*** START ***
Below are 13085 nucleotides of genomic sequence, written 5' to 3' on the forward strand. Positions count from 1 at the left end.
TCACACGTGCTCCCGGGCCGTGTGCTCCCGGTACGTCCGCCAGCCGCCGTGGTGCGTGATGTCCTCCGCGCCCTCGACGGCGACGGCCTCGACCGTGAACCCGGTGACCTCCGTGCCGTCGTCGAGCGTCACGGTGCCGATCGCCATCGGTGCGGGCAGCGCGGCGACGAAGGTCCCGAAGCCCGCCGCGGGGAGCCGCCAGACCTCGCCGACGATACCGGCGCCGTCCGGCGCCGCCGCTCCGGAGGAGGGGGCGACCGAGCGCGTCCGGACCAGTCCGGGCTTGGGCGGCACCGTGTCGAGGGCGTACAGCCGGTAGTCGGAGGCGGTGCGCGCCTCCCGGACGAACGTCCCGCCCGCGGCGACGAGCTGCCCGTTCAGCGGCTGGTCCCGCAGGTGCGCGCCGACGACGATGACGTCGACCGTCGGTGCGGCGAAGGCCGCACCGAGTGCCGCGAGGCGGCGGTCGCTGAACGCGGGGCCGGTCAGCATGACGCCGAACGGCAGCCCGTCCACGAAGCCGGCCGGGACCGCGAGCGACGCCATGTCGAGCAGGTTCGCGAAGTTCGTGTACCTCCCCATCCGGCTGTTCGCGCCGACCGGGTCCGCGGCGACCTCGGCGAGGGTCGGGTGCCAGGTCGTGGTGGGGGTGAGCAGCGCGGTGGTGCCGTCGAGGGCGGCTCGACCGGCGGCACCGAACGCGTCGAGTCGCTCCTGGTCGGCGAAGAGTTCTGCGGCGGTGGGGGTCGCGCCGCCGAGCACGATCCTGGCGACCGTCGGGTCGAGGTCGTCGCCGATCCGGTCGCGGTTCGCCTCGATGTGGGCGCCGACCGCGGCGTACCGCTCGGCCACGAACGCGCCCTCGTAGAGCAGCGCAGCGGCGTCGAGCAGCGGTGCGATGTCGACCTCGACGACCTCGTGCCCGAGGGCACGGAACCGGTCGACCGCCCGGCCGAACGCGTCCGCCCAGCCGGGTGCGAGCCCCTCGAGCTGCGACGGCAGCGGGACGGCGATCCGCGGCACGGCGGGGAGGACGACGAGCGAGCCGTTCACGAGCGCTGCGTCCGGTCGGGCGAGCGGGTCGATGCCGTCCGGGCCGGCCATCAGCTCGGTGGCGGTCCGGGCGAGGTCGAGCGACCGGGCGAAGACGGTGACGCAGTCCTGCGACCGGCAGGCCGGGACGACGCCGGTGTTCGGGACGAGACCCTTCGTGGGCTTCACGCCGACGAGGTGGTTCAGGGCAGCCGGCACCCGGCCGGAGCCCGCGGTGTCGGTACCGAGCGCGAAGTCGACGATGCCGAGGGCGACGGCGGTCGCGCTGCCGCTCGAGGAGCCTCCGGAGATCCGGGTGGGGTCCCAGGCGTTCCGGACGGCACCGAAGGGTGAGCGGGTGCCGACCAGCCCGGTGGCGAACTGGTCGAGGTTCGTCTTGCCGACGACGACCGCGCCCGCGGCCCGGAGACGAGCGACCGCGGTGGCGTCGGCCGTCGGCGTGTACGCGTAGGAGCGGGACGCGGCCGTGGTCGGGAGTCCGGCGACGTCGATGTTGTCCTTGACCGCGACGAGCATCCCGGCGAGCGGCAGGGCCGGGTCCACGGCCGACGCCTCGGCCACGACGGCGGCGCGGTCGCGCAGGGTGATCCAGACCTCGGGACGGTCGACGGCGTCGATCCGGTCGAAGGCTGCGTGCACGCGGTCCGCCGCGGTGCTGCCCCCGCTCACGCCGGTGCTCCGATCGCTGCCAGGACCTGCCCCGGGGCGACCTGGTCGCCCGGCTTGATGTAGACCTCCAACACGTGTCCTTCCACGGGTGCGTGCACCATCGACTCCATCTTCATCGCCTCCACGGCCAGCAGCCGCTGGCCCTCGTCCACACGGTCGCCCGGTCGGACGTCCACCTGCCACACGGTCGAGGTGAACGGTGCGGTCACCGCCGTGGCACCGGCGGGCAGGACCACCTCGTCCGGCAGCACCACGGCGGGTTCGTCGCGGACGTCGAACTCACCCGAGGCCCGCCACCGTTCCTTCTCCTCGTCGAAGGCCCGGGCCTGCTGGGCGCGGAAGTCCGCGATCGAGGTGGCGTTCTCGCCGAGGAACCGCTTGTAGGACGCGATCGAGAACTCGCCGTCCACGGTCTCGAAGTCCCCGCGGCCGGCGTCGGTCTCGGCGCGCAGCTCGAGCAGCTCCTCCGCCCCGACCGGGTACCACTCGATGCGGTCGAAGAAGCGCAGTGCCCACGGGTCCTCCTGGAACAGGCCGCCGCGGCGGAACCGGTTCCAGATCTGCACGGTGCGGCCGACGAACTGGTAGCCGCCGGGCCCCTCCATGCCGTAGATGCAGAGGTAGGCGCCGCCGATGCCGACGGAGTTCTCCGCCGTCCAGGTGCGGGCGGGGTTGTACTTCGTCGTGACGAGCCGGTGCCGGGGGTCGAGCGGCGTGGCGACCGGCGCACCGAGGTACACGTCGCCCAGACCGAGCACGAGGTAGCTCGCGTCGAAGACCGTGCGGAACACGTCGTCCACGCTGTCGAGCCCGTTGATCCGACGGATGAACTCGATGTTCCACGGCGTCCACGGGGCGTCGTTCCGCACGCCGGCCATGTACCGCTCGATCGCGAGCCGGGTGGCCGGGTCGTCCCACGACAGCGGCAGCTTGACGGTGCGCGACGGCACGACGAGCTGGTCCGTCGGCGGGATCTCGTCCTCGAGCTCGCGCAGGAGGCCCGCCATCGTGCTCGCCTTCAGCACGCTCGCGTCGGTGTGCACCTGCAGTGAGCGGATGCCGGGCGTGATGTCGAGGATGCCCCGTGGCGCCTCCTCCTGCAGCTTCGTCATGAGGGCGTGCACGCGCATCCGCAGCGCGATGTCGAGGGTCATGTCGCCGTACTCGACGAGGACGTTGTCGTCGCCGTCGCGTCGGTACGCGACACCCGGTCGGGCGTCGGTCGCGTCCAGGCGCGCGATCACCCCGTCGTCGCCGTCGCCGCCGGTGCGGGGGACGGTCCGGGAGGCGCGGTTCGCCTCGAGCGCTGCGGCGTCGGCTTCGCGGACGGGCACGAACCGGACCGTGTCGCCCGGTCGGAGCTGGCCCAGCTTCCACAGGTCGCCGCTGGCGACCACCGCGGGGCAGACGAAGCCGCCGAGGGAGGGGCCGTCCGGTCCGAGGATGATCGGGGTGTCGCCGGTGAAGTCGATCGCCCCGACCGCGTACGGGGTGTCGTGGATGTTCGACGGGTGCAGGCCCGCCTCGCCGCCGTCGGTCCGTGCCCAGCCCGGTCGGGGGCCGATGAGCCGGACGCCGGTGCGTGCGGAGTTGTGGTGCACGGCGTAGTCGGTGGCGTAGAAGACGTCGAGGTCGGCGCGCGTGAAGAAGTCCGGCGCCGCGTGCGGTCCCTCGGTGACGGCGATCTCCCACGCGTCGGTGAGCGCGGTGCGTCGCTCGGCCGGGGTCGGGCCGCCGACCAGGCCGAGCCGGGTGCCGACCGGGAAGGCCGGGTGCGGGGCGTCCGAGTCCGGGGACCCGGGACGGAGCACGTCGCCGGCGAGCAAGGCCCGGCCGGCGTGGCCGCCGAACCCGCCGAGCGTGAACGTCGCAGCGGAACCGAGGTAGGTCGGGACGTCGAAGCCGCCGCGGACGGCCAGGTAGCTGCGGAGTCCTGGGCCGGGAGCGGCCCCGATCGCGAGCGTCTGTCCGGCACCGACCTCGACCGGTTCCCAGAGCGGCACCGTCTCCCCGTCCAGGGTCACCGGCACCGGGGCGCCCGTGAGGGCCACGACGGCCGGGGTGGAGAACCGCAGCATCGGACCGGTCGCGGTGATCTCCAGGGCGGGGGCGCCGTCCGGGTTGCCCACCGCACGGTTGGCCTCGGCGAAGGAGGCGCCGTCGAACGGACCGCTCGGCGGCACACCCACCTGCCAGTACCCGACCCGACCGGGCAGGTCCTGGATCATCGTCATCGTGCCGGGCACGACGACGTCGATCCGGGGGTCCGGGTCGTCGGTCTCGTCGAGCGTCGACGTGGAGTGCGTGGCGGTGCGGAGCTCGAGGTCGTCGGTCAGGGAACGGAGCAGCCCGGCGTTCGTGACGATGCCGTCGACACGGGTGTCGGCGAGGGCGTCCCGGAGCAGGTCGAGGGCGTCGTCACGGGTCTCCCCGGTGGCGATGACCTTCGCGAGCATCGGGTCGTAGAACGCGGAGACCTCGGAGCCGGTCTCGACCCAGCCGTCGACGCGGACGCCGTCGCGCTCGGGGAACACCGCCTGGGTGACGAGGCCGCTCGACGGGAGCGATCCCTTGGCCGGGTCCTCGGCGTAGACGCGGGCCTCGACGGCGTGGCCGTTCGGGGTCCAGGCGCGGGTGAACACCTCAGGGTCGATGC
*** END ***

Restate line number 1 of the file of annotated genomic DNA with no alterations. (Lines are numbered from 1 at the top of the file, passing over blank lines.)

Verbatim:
Below are 13085 nucleotides of genomic sequence, written 5' to 3' on the forward strand. Positions count from 1 at the left end.